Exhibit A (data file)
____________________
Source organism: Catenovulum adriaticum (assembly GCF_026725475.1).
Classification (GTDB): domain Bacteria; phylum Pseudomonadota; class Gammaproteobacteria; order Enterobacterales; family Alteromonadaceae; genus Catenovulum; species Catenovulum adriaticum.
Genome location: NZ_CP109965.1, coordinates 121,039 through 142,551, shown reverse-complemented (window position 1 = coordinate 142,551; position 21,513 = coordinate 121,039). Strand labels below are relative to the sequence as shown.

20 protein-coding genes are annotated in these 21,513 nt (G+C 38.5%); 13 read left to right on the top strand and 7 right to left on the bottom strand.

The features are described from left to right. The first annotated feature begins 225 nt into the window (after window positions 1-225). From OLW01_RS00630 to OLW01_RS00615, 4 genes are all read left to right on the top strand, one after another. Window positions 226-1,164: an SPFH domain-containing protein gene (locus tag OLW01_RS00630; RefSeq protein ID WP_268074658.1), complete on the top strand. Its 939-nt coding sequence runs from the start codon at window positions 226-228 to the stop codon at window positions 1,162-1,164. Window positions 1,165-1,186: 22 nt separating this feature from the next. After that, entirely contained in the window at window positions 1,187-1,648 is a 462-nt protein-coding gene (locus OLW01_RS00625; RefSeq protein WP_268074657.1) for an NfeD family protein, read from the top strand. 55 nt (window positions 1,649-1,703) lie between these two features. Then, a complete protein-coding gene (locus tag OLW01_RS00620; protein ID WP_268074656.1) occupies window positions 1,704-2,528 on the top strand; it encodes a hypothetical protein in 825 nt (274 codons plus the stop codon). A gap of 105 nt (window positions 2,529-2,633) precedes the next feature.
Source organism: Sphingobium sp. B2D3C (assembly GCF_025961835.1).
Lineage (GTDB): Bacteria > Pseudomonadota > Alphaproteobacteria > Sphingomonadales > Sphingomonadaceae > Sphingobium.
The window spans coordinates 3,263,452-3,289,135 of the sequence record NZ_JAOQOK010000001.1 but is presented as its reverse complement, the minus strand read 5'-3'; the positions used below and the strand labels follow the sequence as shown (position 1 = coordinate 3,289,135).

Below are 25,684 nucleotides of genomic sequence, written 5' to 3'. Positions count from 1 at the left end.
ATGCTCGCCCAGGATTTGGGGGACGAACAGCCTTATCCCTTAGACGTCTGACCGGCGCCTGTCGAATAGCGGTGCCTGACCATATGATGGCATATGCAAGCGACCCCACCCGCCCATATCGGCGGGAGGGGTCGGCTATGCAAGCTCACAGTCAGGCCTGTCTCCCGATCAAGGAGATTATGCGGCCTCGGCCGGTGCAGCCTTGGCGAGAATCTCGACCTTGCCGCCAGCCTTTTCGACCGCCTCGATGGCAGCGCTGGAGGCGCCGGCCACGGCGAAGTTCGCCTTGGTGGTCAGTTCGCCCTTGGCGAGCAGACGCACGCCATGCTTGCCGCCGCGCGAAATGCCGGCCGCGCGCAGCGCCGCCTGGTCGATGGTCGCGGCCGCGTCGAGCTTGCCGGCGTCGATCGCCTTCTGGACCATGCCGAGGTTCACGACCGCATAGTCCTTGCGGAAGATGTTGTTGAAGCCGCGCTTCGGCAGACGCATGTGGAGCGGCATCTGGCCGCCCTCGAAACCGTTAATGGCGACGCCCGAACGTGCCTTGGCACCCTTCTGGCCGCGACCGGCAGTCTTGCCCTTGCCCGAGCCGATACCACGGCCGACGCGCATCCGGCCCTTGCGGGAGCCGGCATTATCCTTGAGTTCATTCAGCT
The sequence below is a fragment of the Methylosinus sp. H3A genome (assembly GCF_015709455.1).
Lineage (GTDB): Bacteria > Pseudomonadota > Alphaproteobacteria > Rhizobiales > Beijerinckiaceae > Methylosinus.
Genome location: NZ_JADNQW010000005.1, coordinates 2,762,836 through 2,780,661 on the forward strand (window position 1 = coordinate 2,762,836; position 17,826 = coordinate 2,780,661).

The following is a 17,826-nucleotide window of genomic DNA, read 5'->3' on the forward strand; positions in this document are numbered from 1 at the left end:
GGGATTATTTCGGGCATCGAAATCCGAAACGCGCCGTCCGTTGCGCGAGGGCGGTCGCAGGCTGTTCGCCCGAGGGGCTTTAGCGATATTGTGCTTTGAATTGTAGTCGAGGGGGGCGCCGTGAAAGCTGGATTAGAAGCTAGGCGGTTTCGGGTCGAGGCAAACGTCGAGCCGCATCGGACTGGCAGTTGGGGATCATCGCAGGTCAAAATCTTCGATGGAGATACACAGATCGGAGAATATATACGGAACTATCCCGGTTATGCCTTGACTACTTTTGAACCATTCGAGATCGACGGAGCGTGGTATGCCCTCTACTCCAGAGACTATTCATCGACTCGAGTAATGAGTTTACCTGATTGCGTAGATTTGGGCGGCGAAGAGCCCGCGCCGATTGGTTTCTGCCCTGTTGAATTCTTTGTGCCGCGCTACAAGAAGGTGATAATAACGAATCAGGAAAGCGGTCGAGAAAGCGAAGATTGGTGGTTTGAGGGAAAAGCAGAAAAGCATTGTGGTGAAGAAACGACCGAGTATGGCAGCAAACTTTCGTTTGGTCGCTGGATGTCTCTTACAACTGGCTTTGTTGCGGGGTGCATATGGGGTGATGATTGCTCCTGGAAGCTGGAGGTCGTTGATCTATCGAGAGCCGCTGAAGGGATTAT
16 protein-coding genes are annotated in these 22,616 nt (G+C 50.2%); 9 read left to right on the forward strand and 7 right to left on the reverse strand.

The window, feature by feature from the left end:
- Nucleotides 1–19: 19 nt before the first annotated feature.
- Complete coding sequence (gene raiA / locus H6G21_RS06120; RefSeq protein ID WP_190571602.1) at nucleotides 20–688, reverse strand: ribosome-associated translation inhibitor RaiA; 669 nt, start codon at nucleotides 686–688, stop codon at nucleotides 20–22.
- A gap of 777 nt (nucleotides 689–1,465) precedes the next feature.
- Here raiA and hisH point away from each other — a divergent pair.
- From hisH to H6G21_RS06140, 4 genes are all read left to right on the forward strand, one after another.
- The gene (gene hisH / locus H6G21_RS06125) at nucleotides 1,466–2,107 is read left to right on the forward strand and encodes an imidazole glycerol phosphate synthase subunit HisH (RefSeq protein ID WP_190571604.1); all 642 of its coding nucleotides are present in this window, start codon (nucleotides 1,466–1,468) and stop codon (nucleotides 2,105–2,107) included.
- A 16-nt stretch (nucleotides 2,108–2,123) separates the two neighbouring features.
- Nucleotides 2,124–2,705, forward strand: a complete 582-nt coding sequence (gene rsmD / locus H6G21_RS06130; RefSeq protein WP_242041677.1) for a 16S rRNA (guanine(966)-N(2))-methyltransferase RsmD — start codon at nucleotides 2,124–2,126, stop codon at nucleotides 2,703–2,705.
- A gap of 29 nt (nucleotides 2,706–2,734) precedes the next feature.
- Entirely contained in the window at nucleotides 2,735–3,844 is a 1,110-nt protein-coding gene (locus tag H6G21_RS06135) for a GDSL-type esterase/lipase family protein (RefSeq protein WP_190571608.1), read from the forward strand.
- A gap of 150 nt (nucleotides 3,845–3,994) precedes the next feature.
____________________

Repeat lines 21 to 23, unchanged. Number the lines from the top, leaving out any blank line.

- Here raiA and hisH point away from each other — a divergent pair.
- From hisH to H6G21_RS06140, 4 genes are all read left to right on the forward strand, one after another.
- The gene (gene hisH / locus H6G21_RS06125) at nucleotides 1,466–2,107 is read left to right on the forward strand and encodes an imidazole glycerol phosphate synthase subunit HisH (RefSeq protein ID WP_190571604.1); all 642 of its coding nucleotides are present in this window, start codon (nucleotides 1,466–1,468) and stop codon (nucleotides 2,105–2,107) included.